July 23, 2008 |
An experimental cancer drug shrank prostate tumors dramatically and more than doubled survival in 70% to 80% of patients with aggressive cancers, British researchers reported Tuesday. Although the study published in the Journal of Clinical Oncology covered only 21 patients, the drug is now being tested in more than 250 men with what appears to be similar results, experts said.
January 28, 2007 |
As breast cancer ravaged her body, Susan G. Komen asked her younger sister for a promise. Komen wanted to help "cure this disease." After a three-year struggle, the vivacious young mother with the bright smile died in 1980. She was 36. Her sister, Nancy Brinker, kept her promise to do something, founding the Susan G. Komen Breast Cancer Foundation two years later. "I knew it had to be big. We had to change a culture," Brinker said.
CALIFORNIA | LOCAL
January 12, 2007 |
USC University Hospital in Los Angeles said Thursday that it has changed the way it selects liver transplant patients, the same day a new report showed that its liver program continued to have one of the worst survival rates in the nation. Just 77.3% of USC's liver transplant patients were still alive a year after surgery, according to national transplant statistics released Thursday. Based on the condition of its patients and organs, USC was expected to have a survival rate of 83.3%.
October 26, 2006 |
The use of advanced CT imaging to detect lung tumors in their still-treatable early stages greatly increases survival rates, and smokers should be routinely screened just as women are for breast cancer, according to a report today in the New England Journal of Medicine. Imaging yielded an estimated 10-year survival rate of more than 90%, researchers said. Currently, about 5% of the 174,000 lung cancer patients diagnosed each year survive for 10 years.
CALIFORNIA | LOCAL
June 29, 2006 |
About a fifth of federally funded transplant programs fail to meet the government's minimum standards for patient survival or perform too few operations to ensure competency, a Los Angeles Times investigation has found. The U.S. Centers for Medicare and Medicaid Services has allowed 48 heart, liver and lung transplant centers to continue operating despite sometimes glaring and repeated lapses, the newspaper's review found. There are 236 approved centers nationwide.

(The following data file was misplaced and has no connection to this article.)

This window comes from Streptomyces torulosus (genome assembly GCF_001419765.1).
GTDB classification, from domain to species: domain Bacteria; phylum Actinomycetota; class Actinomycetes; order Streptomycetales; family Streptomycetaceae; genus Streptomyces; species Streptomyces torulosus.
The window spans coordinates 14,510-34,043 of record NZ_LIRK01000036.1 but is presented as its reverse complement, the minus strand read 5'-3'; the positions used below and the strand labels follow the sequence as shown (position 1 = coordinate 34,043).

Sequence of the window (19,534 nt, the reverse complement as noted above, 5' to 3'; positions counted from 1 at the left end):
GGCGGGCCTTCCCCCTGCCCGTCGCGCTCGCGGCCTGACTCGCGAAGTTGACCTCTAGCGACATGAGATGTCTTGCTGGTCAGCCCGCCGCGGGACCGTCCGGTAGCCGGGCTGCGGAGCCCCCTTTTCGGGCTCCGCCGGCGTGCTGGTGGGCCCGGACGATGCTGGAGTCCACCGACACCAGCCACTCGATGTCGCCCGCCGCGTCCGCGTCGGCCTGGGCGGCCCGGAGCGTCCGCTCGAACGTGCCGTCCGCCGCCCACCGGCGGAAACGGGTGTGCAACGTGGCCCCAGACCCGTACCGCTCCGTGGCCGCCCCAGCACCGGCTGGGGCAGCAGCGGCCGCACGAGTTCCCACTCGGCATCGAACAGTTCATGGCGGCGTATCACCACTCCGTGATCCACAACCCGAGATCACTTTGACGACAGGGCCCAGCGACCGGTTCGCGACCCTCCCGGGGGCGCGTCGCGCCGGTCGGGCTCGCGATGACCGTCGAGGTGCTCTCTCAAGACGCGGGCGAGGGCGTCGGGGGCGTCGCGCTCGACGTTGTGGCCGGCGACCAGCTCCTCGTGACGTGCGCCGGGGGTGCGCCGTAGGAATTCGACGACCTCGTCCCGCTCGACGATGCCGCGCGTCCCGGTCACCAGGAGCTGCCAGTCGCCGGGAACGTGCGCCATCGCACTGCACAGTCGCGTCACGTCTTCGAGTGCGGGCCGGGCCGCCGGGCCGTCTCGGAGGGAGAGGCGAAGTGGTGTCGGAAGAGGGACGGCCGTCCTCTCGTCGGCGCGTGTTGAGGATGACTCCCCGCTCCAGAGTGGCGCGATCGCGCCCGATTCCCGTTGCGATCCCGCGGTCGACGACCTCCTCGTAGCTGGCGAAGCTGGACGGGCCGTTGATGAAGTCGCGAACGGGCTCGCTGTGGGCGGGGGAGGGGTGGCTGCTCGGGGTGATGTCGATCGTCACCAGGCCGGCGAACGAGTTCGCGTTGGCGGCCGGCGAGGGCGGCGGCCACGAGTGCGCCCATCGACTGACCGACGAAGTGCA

May 25, 2006 |
THE saucers are gone. Their big lights have stopped flashing. Any sea monsters emerging from the deep have long since returned there. The brief science-fiction flare-up of the 2005-06 network TV season is over. Inspired by the success of the serialized ABC mystery "Lost," each big network started its own expensive, effects-laden new serial last fall, one of them even taking up the slot immediately after "Lost." None survived the season.
November 25, 2005
Re "How a Liver Unit Failed," Nov. 12 I was disappointed by your omission of the most relevant statistics describing the performance of the liver transplant program at the UCI Medical Center: the mortality and transplant rates compared to the national averages. According to the Scientific Registry of Transplant Recipients, the 2004 mortality rate per year on the waiting list at UCI was 0.18, whereas the expected mortality rate was 0.13, and this difference was not deemed statistically significant.
May 13, 2004 |
A decade-long study comparing conventional colon cancer surgery with "keyhole" surgery found identical success rates, disproving fears that tumors would be more likely to return if surgeons did not open up the patient's belly for a full view. In conventional surgery, doctors remove a cancerous colon segment through an eight-inch cut down the abdomen.
January 21, 2004 |
Radiation after surgery for early-stage breast cancer improves survival chances for most patients, according to a study that analyzed the case histories of more than 9,000 women. Two doctors evaluated the results of 15 international studies and found that women who omitted radiation therapy after surgery were dying at a rate 8.6% higher than women who had the radiation. A decision against radiation "may translate into a considerable survival disadvantage for patients," write Drs.
August 11, 2003 |
For children and adults, survival rates for many types of cancers have risen steadily over the last two decades. But missing in this success story are adolescents and young adults: They don't fare as well on average. Oncologists around the country are trying to draw attention to this discrepancy, setting up clinics for adolescent and young adult cancer patients. "We have these horrible diseases killing young adults. Why aren't we doing better?" says Dr.